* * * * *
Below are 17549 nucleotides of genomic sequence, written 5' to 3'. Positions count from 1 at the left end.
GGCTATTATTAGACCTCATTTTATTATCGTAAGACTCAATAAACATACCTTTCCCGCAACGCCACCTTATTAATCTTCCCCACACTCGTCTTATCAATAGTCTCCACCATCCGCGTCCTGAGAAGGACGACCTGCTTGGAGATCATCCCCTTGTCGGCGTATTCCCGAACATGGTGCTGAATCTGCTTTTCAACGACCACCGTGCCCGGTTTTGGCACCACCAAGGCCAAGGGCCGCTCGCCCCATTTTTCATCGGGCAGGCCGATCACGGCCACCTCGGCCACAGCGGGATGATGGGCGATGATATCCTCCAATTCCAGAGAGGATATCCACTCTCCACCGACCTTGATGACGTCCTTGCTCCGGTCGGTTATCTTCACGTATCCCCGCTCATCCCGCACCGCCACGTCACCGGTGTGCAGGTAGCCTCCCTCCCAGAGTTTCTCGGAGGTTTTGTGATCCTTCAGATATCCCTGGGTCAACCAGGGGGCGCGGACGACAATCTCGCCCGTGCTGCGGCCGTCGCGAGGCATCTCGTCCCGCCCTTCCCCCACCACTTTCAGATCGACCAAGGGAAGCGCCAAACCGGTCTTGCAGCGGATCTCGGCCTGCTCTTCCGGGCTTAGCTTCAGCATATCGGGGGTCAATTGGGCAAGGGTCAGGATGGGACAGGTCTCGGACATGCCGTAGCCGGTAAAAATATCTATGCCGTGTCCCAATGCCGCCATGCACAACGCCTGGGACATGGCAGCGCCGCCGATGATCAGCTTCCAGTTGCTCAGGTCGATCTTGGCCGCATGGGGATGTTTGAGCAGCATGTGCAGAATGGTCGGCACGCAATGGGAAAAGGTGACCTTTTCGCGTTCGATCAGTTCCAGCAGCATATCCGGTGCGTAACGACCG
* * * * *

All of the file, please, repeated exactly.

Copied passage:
Below are 17549 nucleotides of genomic sequence, written 5' to 3'. Positions count from 1 at the left end.
GGCTATTATTAGACCTCATTTTATTATCGTAAGACTCAATAAACATACCTTTCCCGCAACGCCACCTTATTAATCTTCCCCACACTCGTCTTATCAATAGTCTCCACCATCCGCGTCCTGAGAAGGACGACCTGCTTGGAGATCATCCCCTTGTCGGCGTATTCCCGAACATGGTGCTGAATCTGCTTTTCAACGACCACCGTGCCCGGTTTTGGCACCACCAAGGCCAAGGGCCGCTCGCCCCATTTTTCATCGGGCAGGCCGATCACGGCCACCTCGGCCACAGCGGGATGATGGGCGATGATATCCTCCAATTCCAGAGAGGATATCCACTCTCCACCGACCTTGATGACGTCCTTGCTCCGGTCGGTTATCTTCACGTATCCCCGCTCATCCCGCACCGCCACGTCACCGGTGTGCAGGTAGCCTCCCTCCCAGAGTTTCTCGGAGGTTTTGTGATCCTTCAGATATCCCTGGGTCAACCAGGGGGCGCGGACGACAATCTCGCCCGTGCTGCGGCCGTCGCGAGGCATCTCGTCCCGCCCTTCCCCCACCACTTTCAGATCGACCAAGGGAAGCGCCAAACCGGTCTTGCAGCGGATCTCGGCCTGCTCTTCCGGGCTTAGCTTCAGCATATCGGGGGTCAATTGGGCAAGGGTCAGGATGGGACAGGTCTCGGACATGCCGTAGCCGGTAAAAATATCTATGCCGTGTCCCAATGCCGCCATGCACAACGCCTGGGACATGGCAGCGCCGCCGATGATCAGCTTCCAGTTGCTCAGGTCGATCTTGGCCGCATGGGGATGTTTGAGCAGCATGTGCAGAATGGTCGGCACGCAATGGGAAAAGGTGACCTTTTCGCGTTCGATCAGTTCCAGCAGCATATCCGGTGCGTAACGACCG